Video Games vs. Novels/Movies/TV

Video Games and books...what's up with that stuff?

Video Games and books…what’s up with that stuff?

I don’t know if you know this about me, but I’m a gamer…and a TV watcher, and movie goer, and comic reader, Look I consume a lot of media. But what I think separates video games from every other entertainment medium that I’ve sampled is, it’s driven by new tech.

Other mediums, whether they be book, comics, film or television were all formed though the development of new technologies.

The camera, and paper were all developed very pragmatically. Their creators developed them without considering the artistic implementation of their creation. Film and television as an art form has largely been consistent since its development. And new technology introduced rarely changes the art form. Film has been the same for years now, it has found its essential form. Artists simply work within its design.

The intriguing thing about video games is that it’s a medium that hasn’t a secure form. All that remains constant is that the medium requires human interaction. I think this is why the question about where gaming is going and what it can be still comes up. People don’t know exactly what the form of “video games” are.

We have an idea, right now. But that idea will change as the creation of new tech allows new things to occur.

When games started, they were little novelly distraction pieces. Games like pong and asteroids were fun little games that didn’t challenge players, or make them feel things. Then arcade games and fighting games showcased the need for skill and strategy.

To even get past the first screen of Donkey Kong took a great deal of skill.

To even get past the first screen of Donkey Kong took a great deal of skill.

Now we have games that aim to immerse us in worlds with characters that we care about and connect with. We even use ramified social networks that allow us to role play and alternative version of ourselves. 3D hasn’t changed what makes a good movie, and E-Readers haven’t changed what makes a good book. But what makes a good video game is ever changing as technology continues to push the bar.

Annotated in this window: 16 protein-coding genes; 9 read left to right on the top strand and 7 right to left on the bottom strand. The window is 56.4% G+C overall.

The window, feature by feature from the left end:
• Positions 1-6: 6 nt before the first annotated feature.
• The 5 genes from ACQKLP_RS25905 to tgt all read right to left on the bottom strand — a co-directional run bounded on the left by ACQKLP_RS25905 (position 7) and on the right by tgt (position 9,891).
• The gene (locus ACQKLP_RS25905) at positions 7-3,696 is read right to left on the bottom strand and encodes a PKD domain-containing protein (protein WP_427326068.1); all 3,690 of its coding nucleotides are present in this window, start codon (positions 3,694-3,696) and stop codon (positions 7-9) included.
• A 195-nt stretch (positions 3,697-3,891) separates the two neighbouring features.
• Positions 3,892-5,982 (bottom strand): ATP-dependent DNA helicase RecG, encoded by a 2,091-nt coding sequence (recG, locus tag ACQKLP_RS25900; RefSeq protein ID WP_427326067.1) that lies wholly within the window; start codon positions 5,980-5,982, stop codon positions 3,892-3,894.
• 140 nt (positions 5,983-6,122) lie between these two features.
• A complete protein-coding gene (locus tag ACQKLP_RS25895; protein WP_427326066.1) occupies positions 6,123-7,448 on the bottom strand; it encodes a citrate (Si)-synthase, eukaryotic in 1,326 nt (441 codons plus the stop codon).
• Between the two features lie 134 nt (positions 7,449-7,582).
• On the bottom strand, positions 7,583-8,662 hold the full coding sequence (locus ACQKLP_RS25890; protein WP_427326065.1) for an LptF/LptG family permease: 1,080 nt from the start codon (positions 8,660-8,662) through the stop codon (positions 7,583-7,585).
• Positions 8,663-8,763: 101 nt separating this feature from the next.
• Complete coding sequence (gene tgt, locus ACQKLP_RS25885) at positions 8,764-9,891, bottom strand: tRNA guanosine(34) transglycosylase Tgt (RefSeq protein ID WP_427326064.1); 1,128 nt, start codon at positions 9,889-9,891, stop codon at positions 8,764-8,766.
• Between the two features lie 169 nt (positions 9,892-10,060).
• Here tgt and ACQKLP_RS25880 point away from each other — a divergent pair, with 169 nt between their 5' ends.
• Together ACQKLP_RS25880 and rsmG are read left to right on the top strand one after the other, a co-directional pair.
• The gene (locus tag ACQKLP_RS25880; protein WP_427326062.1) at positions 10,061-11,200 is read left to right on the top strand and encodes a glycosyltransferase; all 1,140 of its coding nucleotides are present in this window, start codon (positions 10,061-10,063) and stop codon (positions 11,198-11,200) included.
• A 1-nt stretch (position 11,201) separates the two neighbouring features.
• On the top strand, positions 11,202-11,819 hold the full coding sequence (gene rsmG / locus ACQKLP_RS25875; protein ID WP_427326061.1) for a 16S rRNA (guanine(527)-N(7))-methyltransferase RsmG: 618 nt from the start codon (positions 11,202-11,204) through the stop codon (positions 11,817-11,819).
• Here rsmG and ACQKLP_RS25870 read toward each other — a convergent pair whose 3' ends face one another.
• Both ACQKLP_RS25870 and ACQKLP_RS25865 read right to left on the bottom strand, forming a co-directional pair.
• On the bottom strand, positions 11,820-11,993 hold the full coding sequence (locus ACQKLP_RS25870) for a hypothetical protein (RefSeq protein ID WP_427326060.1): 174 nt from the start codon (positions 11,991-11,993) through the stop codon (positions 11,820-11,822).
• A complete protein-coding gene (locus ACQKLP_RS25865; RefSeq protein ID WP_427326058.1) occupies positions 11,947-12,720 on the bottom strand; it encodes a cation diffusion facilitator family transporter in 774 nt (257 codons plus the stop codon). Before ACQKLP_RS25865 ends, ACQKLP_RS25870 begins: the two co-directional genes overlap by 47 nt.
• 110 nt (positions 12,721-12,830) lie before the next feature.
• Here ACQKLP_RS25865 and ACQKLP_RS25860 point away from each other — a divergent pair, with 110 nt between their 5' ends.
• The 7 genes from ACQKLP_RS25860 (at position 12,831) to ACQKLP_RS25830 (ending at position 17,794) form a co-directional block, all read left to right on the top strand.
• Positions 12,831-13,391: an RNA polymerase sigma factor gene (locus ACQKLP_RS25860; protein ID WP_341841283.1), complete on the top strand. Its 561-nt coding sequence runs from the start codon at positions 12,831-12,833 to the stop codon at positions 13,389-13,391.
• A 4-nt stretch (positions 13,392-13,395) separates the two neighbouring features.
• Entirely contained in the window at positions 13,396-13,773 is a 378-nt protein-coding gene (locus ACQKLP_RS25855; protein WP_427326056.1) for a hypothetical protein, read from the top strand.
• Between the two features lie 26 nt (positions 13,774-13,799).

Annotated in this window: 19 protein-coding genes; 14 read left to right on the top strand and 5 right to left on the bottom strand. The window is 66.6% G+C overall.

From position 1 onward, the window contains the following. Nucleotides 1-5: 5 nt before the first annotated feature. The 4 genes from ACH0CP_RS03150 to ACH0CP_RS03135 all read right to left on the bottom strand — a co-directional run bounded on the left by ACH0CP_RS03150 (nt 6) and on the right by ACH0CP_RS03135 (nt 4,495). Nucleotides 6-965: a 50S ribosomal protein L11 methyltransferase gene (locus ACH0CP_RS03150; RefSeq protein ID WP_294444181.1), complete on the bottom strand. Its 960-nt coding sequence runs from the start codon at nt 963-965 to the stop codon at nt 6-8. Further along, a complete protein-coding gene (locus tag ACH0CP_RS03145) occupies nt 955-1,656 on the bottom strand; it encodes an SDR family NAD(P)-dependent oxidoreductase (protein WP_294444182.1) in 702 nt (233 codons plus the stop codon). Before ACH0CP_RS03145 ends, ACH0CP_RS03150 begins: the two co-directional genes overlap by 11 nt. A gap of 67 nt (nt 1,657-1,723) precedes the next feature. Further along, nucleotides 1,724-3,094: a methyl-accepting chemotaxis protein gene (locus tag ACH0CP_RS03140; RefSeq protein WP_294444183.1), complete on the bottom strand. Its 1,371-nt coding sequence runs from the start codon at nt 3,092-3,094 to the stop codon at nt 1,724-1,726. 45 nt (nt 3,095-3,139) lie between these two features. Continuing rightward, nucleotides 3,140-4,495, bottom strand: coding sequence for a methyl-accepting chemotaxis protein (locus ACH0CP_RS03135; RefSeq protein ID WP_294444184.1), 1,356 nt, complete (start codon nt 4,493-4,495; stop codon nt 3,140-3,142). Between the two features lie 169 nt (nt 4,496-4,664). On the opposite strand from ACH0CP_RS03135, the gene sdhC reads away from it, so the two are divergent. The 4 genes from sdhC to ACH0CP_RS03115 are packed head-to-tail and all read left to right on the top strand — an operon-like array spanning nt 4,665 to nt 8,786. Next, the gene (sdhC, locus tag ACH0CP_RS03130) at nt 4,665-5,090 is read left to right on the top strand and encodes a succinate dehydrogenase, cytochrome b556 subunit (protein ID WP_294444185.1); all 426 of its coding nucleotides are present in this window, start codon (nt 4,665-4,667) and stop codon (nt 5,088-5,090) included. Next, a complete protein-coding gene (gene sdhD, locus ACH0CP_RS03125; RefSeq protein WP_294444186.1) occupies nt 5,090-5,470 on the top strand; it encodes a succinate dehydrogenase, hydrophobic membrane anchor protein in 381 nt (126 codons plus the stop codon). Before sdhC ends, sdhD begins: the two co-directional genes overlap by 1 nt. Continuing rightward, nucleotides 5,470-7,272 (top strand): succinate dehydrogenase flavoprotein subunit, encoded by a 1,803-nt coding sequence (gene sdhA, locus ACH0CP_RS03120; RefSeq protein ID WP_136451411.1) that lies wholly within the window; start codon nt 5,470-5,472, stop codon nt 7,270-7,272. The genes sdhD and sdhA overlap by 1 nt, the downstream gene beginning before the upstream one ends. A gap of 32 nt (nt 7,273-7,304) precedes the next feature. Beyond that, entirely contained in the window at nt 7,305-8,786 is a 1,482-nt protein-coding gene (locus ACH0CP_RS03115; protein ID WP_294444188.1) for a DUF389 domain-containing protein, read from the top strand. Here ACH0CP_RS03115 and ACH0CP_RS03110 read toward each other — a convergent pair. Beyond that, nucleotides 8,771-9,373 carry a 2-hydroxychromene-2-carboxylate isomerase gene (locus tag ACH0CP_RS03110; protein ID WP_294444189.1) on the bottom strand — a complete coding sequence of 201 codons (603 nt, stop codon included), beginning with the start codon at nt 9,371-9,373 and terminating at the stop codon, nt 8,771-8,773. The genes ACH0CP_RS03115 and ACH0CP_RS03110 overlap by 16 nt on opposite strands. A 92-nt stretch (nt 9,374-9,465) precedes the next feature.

Still….

I think the reason I decide to examine this is due to the fact that every once in a while game blogs and news outlets decide to ask that question. They usually ask it because either it was a slow news day or a readers comment about how PC games are what makes gaming so rad.

Every medium eventually gets recognized as an art form and their will be snobbs and jerks that enjoy the medium or are invested in its perseverance and they battle and complain to each other about what their medium of choice good. Its why their are rating systems and top ten lists. People need to quantify things that are important to them so they can praise what the like with 10 out of 10 and demonize what the don’t enjoy with a 0 out of 10.

But these are just numbers, personal impressions. The great thing about video games being recognized as and art form, is that doesnt matter. Art is intention and creation. Thats why critics can give Alan Wake a 7 out of 10, and I can still love the ass off that game. Just like I can really like the Josie and the Pussycats movie, and you all can’t do a damn thing about it.

Take the story of a Stephen King novel and the atmosphere of Twin Peaks and you get Alan Wake.

Take the story of a Stephen King novel and the atmosphere of Twin Peaks and you get Alan Wake.

Games will continue to evolve and change shape into something we probably can’t even fathom now, and as the years go by people will still ask the questions. What makes a good video game? What makes games different than movies? Is Twitter a new type of game?

All I’m really trying to say is, it doesn’t matter what games are, were, and will be? It doesn’t prevent people from making great experiences that find a special place in peoples mind. Despite all that is different about video games, that is what makes if just like any art form. The impression that it leaves on us.

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